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Aksoy, Eichengreen, Saka



Articles by Aksoy, Eichengreen, Saka

The political scar of epidemics

20 days ago

It is widely argued (e.g. Fukyuama 2020) that the keys to success in dealing with COVID-19 are “whether citizens trust their leaders, and whether those leaders preside over a competent and effective state.” By way of example, Rothstein (2020) ascribes the greater success at containing the COVID-19 in the Nordic countries than in Italy in part to greater trust in government.
Trust in government is not a given, however (Dustmann et al. 2017, Grosjean 2019). Specifically, there is reason to ask whether COVID-19 itself will affect trust in political institutions and leaders.
New evidence
In a new paper, we provide the first evidence on the effects of epidemics on political trust (Aksoy et al. 2020). We use individual-level data on confidence in political institutions and leaders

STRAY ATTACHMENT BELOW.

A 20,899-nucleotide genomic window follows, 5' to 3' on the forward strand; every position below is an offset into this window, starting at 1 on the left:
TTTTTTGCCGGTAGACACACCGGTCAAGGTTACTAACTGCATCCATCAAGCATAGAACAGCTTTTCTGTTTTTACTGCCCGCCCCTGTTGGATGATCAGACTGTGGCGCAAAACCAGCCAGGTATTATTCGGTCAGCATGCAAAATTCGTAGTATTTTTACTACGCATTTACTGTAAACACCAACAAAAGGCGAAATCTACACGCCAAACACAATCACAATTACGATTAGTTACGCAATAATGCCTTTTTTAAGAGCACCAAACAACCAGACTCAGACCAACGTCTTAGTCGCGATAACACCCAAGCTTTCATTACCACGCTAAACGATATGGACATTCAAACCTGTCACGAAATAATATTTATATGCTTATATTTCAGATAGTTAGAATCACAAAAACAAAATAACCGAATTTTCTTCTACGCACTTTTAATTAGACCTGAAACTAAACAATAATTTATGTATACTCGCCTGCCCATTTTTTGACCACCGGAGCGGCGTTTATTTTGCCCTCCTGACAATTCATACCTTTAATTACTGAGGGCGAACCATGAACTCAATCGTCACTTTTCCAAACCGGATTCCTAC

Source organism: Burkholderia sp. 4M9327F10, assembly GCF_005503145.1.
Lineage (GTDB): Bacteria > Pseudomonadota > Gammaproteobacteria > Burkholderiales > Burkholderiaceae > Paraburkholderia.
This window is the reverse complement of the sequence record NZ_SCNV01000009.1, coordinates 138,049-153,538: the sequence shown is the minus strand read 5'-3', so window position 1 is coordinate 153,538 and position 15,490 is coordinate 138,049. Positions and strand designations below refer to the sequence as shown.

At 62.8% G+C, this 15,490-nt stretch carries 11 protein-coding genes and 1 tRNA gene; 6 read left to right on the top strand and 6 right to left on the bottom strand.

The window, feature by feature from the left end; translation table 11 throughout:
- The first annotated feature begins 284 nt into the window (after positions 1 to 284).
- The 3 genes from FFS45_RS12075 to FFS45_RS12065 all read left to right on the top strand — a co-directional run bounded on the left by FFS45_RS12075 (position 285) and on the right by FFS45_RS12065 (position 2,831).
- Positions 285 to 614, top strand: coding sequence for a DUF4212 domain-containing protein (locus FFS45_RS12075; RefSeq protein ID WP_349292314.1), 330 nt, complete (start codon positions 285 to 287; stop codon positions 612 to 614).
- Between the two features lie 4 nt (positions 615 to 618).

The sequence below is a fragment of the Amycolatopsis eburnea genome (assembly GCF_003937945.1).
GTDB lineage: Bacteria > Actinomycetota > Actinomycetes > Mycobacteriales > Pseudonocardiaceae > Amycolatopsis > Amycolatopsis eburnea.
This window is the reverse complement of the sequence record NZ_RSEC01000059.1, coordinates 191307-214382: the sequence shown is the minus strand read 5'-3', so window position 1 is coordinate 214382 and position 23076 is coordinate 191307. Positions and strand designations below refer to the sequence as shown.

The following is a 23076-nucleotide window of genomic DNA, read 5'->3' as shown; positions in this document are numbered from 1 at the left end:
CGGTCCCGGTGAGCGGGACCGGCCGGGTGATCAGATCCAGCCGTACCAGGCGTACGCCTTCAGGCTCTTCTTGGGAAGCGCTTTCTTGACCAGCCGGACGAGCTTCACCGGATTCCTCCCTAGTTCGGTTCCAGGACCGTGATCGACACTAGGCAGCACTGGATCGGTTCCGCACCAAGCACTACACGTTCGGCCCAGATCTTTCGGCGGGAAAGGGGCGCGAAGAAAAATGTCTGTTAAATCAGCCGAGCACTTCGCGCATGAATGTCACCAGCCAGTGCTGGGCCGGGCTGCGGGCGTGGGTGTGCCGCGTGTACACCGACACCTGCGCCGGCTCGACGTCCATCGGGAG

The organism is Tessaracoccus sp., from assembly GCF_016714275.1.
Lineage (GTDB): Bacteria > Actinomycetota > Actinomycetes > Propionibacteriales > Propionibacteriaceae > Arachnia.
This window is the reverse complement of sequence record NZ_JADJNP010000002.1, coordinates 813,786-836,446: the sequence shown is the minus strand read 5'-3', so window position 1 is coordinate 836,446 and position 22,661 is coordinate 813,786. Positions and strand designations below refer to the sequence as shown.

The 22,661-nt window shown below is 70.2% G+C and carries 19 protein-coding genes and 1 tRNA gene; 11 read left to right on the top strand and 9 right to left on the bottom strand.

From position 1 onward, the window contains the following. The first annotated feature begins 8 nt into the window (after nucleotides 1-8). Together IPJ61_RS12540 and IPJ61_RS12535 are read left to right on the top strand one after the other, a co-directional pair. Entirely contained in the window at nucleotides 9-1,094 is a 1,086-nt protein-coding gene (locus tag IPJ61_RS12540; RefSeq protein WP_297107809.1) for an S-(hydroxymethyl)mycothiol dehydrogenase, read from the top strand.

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Will COVID-19 renew or diminish trust in science?

May 31, 2020

COVID-19 will change everything. (For overviews of the implications, see Benassy-Quere et al. 2020 and Benassy-Quere and Weder di Mauro 2020.) One effect, it has been argued, will be to reverse the secular trend of challenging the value of scientific expertise.  “The coronavirus crisis has put a spotlight on the importance of science in supporting our nation’s well being” (Shepherd 2020). At the same time, the pandemic has put on display certain leaders’ “longstanding practice of undermining scientific expertise for political purposes” (Friedman and Plumer 2020), conceivably with negative implications for how the public views science and scientists. All of which points to the question posed by Grove (2020): “Will the coronavirus renew public trust in science?” 
A further

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